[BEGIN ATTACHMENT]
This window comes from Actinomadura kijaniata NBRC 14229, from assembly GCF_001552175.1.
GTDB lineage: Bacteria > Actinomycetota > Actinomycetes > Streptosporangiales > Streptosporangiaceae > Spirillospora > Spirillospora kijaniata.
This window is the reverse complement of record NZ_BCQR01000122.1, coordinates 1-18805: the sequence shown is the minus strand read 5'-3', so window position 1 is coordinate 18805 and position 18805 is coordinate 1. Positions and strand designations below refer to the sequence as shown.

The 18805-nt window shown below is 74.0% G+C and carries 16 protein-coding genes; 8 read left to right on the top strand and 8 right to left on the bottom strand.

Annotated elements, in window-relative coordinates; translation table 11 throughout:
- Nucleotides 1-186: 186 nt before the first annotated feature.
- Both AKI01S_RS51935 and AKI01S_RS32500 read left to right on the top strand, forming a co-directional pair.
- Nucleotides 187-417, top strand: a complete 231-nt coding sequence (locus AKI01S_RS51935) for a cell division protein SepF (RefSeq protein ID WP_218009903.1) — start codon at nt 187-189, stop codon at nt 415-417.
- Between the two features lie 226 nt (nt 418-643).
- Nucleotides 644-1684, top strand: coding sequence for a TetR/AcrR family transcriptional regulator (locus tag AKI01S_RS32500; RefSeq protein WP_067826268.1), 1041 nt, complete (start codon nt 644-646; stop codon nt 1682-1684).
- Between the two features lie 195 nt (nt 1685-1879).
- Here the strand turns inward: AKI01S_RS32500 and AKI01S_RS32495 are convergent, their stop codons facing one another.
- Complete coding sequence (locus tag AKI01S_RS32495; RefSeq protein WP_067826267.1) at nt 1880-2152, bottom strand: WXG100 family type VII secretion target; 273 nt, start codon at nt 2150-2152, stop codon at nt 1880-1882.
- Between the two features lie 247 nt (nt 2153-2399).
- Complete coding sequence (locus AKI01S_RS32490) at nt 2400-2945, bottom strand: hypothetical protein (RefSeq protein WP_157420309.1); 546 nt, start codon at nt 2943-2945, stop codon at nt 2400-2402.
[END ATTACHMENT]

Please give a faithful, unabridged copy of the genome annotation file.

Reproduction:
This window comes from Actinomadura kijaniata NBRC 14229, from assembly GCF_001552175.1.
GTDB lineage: Bacteria > Actinomycetota > Actinomycetes > Streptosporangiales > Streptosporangiaceae > Spirillospora > Spirillospora kijaniata.
This window is the reverse complement of record NZ_BCQR01000122.1, coordinates 1-18805: the sequence shown is the minus strand read 5'-3', so window position 1 is coordinate 18805 and position 18805 is coordinate 1. Positions and strand designations below refer to the sequence as shown.

The 18805-nt window shown below is 74.0% G+C and carries 16 protein-coding genes; 8 read left to right on the top strand and 8 right to left on the bottom strand.

Annotated elements, in window-relative coordinates; translation table 11 throughout:
- Nucleotides 1-186: 186 nt before the first annotated feature.
- Both AKI01S_RS51935 and AKI01S_RS32500 read left to right on the top strand, forming a co-directional pair.
- Nucleotides 187-417, top strand: a complete 231-nt coding sequence (locus AKI01S_RS51935) for a cell division protein SepF (RefSeq protein ID WP_218009903.1) — start codon at nt 187-189, stop codon at nt 415-417.
- Between the two features lie 226 nt (nt 418-643).
- Nucleotides 644-1684, top strand: coding sequence for a TetR/AcrR family transcriptional regulator (locus tag AKI01S_RS32500; RefSeq protein WP_067826268.1), 1041 nt, complete (start codon nt 644-646; stop codon nt 1682-1684).
- Between the two features lie 195 nt (nt 1685-1879).
- Here the strand turns inward: AKI01S_RS32500 and AKI01S_RS32495 are convergent, their stop codons facing one another.
- Complete coding sequence (locus tag AKI01S_RS32495; RefSeq protein WP_067826267.1) at nt 1880-2152, bottom strand: WXG100 family type VII secretion target; 273 nt, start codon at nt 2150-2152, stop codon at nt 1880-1882.
- Between the two features lie 247 nt (nt 2153-2399).
- Complete coding sequence (locus AKI01S_RS32490) at nt 2400-2945, bottom strand: hypothetical protein (RefSeq protein WP_157420309.1); 546 nt, start codon at nt 2943-2945, stop codon at nt 2400-2402.